Official newspaper of The University of Texas at Austin

The Daily Texan

Official newspaper of The University of Texas at Austin

The Daily Texan

Official newspaper of The University of Texas at Austin

The Daily Texan

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October 4, 2022

Students can find powerful conversations at the Blanton

Johnathan Daniels

A cluster of cloaked figures in white hoods huddle together in the night, the landscape of an urban city skyline behind them. They are unknown by their identity yet infamously recognizable — the Ku Klux Klan is jarringly displayed across the canvas of Vincent Valdez’s The City I and The City II.

Although the Klan is often thought of as a symbol of historical racism, Valdez incorporates modern elements such as a Klansman shining the light of a smartphone, Nike shoes and a Chevrolet truck to demonstrate the reality of contemporary racism. The Blanton Museum of Art will display The City I and II until Oct. 28. As a result of current political rhetoric, students need to take the time to see Valdez’s work. His striking paintings allow for deeper conversation concerning the impact of racism on our society today.

Valdez makes use of various symbols to convey his point, but viewers of the painting are able to interpret the work in their own way. Carlotta Stankiewicz, the Blanton director of marketing and communications, urges students to visit the exhibit to spark conversation.

“Art is a great connector that can help to facilitate discussions about topics that may be difficult to address,” Stankiewicz said. “It can help you to experience other worlds, and this exhibit in particular is an interesting way to spark community conversation about the racism that people may still face today.”

Stankiewicz also said that the inclusion of Valdez’s paintings is a part of Blanton’s greater effort to represent artists from different minority groups, such as Latino, African-American and female artists. This way, more students will be able to see themselves represented in an artistic format and be able to relate to the themes depicted in the works displayed. Many students may be able to identify with the ideas of prejudice that are prevalent in Valdez’s work.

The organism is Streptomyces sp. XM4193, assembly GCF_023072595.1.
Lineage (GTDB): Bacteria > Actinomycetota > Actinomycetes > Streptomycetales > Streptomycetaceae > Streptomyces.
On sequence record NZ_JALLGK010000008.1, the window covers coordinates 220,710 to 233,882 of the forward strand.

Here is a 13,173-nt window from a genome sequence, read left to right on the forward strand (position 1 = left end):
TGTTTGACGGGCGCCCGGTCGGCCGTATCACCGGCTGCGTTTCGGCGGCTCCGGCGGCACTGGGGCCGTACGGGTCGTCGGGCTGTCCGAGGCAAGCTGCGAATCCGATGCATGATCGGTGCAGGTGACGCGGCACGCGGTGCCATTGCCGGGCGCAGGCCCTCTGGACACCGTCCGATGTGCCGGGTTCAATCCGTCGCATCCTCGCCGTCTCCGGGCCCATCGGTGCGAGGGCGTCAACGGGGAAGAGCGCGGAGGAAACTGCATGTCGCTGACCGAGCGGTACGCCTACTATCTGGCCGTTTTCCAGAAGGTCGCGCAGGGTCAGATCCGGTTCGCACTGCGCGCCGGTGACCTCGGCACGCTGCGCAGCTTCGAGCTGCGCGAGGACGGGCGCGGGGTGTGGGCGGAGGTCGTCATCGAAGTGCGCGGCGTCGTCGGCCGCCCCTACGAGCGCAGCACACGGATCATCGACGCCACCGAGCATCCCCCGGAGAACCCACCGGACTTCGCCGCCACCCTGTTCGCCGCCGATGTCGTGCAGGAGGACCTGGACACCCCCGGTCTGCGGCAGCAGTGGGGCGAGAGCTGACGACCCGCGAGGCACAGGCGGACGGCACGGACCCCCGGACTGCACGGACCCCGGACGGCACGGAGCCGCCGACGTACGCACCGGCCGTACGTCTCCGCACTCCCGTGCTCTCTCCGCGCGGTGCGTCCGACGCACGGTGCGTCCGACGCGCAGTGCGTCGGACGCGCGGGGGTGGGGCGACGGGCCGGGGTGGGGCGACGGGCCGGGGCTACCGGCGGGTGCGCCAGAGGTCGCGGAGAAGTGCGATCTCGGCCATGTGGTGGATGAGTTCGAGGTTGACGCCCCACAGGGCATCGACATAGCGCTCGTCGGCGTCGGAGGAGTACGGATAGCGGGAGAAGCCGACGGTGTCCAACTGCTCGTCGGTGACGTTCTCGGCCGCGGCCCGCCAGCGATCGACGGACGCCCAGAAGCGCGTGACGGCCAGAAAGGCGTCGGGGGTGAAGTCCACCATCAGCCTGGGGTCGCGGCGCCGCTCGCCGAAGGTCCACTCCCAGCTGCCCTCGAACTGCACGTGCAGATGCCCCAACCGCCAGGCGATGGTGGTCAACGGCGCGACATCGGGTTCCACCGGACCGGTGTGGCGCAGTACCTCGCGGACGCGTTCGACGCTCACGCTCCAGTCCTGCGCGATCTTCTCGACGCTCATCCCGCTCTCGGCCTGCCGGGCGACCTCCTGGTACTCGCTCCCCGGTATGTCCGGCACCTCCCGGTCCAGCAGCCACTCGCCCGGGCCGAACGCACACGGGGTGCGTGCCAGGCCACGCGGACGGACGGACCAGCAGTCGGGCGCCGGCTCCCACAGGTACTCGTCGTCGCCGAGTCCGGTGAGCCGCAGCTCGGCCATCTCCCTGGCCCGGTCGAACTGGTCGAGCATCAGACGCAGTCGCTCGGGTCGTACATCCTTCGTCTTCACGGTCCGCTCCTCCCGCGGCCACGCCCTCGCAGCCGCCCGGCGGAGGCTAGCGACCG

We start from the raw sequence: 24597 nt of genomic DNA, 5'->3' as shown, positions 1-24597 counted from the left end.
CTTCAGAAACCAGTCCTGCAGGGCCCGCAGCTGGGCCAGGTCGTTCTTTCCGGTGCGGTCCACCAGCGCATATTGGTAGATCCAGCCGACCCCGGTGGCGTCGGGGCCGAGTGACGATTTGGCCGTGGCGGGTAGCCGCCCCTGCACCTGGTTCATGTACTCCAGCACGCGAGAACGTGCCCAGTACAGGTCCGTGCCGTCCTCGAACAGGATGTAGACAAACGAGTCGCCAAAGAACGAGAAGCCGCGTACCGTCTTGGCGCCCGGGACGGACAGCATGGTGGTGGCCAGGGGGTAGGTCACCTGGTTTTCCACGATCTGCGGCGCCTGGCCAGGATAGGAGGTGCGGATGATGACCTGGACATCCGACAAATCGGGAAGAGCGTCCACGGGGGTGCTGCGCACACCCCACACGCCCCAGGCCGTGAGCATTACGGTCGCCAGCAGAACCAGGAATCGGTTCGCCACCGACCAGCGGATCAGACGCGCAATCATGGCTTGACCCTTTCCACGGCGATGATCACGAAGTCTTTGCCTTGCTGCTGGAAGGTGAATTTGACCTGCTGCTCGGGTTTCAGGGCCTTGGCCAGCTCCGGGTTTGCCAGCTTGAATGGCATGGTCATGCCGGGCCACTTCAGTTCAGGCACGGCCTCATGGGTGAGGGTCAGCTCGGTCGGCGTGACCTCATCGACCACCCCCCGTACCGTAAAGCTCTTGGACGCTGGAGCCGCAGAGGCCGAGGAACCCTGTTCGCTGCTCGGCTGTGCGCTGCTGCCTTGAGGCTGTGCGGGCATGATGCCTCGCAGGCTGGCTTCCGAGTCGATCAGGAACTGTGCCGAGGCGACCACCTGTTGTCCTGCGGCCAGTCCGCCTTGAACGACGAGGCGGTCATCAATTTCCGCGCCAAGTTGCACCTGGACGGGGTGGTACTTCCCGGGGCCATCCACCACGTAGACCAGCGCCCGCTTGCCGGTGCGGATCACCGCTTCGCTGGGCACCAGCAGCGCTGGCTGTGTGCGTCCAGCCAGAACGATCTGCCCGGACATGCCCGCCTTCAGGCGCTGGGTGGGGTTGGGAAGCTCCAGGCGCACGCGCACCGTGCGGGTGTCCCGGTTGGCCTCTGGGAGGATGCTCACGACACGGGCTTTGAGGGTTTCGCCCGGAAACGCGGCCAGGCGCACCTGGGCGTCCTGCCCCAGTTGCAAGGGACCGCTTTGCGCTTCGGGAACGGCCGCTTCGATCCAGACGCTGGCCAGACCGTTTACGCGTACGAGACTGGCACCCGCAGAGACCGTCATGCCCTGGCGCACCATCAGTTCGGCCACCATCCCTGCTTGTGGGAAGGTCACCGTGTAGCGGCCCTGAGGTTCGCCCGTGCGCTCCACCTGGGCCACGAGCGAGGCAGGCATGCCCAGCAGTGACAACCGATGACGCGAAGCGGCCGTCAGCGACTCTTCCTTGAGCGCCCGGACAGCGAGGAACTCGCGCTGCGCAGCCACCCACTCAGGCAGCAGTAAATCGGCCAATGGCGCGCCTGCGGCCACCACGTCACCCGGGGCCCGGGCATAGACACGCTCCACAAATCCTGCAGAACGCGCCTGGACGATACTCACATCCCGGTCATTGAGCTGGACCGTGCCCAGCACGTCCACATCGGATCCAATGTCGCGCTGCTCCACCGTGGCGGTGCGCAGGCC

Malini Josiam, a mechanical engineering sophomore, participated in a Community Conversation — which is a proctored discussion — and recommends that other students do the same.

“They gave everyone a chance to speak, and I got to learn a lot more about the painting via other people’s opinions,” Josiam said. “I think the Blanton is a great resource for students because it’s so close to campus and it can give you a sort of cultural experience.”

The Blanton also rotates its exhibitions in order to offer new works and perspectives every few months, so students should pay the museum a visit multiple times throughout the year. For now, Valdez’s The City is especially worth the time and energy due to its thought-provoking nature.

“It was really cool because the exhibit made me think about things I hadn’t really thought about before,” Josiam said. “It made me think about my own identity and experience in America in relation to what was being shown in the painting.”

The City exhibit warrants a visit by all students on campus. Students need to take advantage of the free admission to Blanton and be sure to see Valdez’s thought-provoking and periodically relevant work. The themes depicted in the paintings are significant in our current social climate, and it is crucial to use the art as a springboard to converse about the systemic racism that still affects many students today.

Nayak is a communications sciences and disorders freshman from Austin.

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Students can find powerful conversations at the Blanton